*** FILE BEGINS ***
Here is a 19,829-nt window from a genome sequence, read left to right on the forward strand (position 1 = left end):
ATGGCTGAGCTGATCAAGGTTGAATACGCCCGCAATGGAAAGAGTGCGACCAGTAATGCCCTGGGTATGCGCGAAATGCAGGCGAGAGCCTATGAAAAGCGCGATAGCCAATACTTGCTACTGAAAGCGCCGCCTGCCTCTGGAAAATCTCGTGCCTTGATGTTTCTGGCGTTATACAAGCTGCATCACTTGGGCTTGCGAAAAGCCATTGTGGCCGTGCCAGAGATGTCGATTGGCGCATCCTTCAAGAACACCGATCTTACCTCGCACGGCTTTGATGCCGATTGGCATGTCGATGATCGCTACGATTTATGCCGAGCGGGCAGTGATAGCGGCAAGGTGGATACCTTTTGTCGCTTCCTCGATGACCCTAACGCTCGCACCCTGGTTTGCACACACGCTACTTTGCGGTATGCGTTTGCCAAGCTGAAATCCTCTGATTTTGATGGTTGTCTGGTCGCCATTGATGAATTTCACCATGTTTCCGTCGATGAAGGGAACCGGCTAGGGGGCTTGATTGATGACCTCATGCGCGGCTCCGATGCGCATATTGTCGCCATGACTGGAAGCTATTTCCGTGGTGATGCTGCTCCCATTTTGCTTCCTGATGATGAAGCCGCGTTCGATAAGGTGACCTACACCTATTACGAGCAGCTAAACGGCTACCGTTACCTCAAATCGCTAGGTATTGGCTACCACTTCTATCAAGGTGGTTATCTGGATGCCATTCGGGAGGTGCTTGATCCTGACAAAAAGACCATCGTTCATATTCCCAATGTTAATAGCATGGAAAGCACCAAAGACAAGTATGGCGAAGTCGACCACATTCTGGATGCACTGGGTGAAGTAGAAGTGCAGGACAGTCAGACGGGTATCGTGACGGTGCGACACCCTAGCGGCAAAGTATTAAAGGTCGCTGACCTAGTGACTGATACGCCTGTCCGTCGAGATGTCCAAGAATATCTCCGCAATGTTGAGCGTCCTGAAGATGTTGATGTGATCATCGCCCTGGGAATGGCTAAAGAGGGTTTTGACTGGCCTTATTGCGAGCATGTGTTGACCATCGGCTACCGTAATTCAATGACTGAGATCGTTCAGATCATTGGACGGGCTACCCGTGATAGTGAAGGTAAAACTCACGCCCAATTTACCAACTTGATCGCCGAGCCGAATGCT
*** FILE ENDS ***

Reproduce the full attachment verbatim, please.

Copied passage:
Here is a 19,829-nt window from a genome sequence, read left to right on the forward strand (position 1 = left end):
ATGGCTGAGCTGATCAAGGTTGAATACGCCCGCAATGGAAAGAGTGCGACCAGTAATGCCCTGGGTATGCGCGAAATGCAGGCGAGAGCCTATGAAAAGCGCGATAGCCAATACTTGCTACTGAAAGCGCCGCCTGCCTCTGGAAAATCTCGTGCCTTGATGTTTCTGGCGTTATACAAGCTGCATCACTTGGGCTTGCGAAAAGCCATTGTGGCCGTGCCAGAGATGTCGATTGGCGCATCCTTCAAGAACACCGATCTTACCTCGCACGGCTTTGATGCCGATTGGCATGTCGATGATCGCTACGATTTATGCCGAGCGGGCAGTGATAGCGGCAAGGTGGATACCTTTTGTCGCTTCCTCGATGACCCTAACGCTCGCACCCTGGTTTGCACACACGCTACTTTGCGGTATGCGTTTGCCAAGCTGAAATCCTCTGATTTTGATGGTTGTCTGGTCGCCATTGATGAATTTCACCATGTTTCCGTCGATGAAGGGAACCGGCTAGGGGGCTTGATTGATGACCTCATGCGCGGCTCCGATGCGCATATTGTCGCCATGACTGGAAGCTATTTCCGTGGTGATGCTGCTCCCATTTTGCTTCCTGATGATGAAGCCGCGTTCGATAAGGTGACCTACACCTATTACGAGCAGCTAAACGGCTACCGTTACCTCAAATCGCTAGGTATTGGCTACCACTTCTATCAAGGTGGTTATCTGGATGCCATTCGGGAGGTGCTTGATCCTGACAAAAAGACCATCGTTCATATTCCCAATGTTAATAGCATGGAAAGCACCAAAGACAAGTATGGCGAAGTCGACCACATTCTGGATGCACTGGGTGAAGTAGAAGTGCAGGACAGTCAGACGGGTATCGTGACGGTGCGACACCCTAGCGGCAAAGTATTAAAGGTCGCTGACCTAGTGACTGATACGCCTGTCCGTCGAGATGTCCAAGAATATCTCCGCAATGTTGAGCGTCCTGAAGATGTTGATGTGATCATCGCCCTGGGAATGGCTAAAGAGGGTTTTGACTGGCCTTATTGCGAGCATGTGTTGACCATCGGCTACCGTAATTCAATGACTGAGATCGTTCAGATCATTGGACGGGCTACCCGTGATAGTGAAGGTAAAACTCACGCCCAATTTACCAACTTGATCGCCGAGCCGAATGCT